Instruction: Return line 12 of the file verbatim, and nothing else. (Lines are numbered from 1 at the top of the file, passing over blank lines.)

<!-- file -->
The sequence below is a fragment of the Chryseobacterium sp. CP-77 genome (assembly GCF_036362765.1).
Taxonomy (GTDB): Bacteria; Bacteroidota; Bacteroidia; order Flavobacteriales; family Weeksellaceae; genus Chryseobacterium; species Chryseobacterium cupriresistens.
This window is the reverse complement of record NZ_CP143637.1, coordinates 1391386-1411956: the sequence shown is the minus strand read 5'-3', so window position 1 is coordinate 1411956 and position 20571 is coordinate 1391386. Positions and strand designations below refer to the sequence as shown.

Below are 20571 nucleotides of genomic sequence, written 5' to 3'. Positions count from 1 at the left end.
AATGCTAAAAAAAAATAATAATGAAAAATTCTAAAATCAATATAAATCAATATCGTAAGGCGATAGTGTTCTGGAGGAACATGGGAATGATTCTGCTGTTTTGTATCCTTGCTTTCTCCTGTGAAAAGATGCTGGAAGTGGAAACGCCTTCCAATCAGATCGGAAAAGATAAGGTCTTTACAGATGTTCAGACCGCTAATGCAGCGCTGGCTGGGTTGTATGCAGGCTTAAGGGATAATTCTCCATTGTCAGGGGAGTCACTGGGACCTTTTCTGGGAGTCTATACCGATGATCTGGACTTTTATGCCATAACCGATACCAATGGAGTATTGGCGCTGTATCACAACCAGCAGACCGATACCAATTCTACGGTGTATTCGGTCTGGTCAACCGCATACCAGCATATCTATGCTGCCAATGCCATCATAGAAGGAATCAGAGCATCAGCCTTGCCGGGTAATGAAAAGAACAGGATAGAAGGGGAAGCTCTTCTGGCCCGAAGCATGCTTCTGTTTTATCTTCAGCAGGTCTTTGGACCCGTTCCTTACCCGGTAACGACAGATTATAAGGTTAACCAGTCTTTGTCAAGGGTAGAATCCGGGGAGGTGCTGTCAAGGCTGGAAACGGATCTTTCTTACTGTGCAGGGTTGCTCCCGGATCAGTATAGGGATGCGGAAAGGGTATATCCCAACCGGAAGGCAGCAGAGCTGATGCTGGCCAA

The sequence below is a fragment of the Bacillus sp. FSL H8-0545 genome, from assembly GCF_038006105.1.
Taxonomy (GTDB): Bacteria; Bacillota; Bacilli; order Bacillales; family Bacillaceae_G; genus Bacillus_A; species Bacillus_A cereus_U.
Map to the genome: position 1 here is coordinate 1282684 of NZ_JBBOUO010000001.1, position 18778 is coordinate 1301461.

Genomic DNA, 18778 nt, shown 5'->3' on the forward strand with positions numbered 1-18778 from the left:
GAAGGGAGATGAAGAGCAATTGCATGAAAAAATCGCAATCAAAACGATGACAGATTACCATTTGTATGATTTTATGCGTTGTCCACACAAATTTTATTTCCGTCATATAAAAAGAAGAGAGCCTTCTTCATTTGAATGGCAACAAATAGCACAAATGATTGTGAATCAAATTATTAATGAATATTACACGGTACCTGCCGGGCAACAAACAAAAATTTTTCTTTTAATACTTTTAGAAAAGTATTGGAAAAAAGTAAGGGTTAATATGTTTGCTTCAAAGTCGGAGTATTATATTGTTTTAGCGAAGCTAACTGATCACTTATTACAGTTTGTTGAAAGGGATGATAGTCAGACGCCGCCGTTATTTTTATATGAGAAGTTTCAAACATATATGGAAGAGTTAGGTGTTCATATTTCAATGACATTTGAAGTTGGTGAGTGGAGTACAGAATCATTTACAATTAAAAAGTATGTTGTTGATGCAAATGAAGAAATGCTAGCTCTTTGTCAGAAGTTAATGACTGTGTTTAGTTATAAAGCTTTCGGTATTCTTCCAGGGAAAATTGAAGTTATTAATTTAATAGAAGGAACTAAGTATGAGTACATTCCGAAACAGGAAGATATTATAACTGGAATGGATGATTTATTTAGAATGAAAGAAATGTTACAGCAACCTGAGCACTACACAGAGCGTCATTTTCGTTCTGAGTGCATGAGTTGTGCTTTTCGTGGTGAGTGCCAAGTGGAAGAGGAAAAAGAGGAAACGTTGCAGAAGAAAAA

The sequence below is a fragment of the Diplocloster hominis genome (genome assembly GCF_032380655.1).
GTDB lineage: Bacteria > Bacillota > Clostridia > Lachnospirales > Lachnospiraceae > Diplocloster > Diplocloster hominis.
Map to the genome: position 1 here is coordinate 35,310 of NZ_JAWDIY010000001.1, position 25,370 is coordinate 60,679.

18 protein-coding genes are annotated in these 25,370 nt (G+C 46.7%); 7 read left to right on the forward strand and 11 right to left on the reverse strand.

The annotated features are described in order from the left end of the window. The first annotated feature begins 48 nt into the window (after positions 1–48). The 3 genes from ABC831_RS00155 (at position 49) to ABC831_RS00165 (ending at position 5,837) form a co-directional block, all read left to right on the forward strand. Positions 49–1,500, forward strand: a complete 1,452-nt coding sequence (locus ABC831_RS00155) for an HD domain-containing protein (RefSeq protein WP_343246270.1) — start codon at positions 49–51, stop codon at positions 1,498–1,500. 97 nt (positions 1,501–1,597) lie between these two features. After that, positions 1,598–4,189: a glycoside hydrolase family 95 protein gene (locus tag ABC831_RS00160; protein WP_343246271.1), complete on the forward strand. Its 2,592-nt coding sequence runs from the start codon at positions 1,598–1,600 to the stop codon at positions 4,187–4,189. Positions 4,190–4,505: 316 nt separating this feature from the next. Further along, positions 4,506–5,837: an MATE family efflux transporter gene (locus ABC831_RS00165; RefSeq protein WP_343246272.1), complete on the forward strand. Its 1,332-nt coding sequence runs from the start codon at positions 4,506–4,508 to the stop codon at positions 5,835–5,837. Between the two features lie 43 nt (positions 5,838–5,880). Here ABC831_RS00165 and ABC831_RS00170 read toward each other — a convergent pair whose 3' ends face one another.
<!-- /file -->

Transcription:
GTDB lineage: Bacteria > Bacillota > Clostridia > Lachnospirales > Lachnospiraceae > Diplocloster > Diplocloster hominis.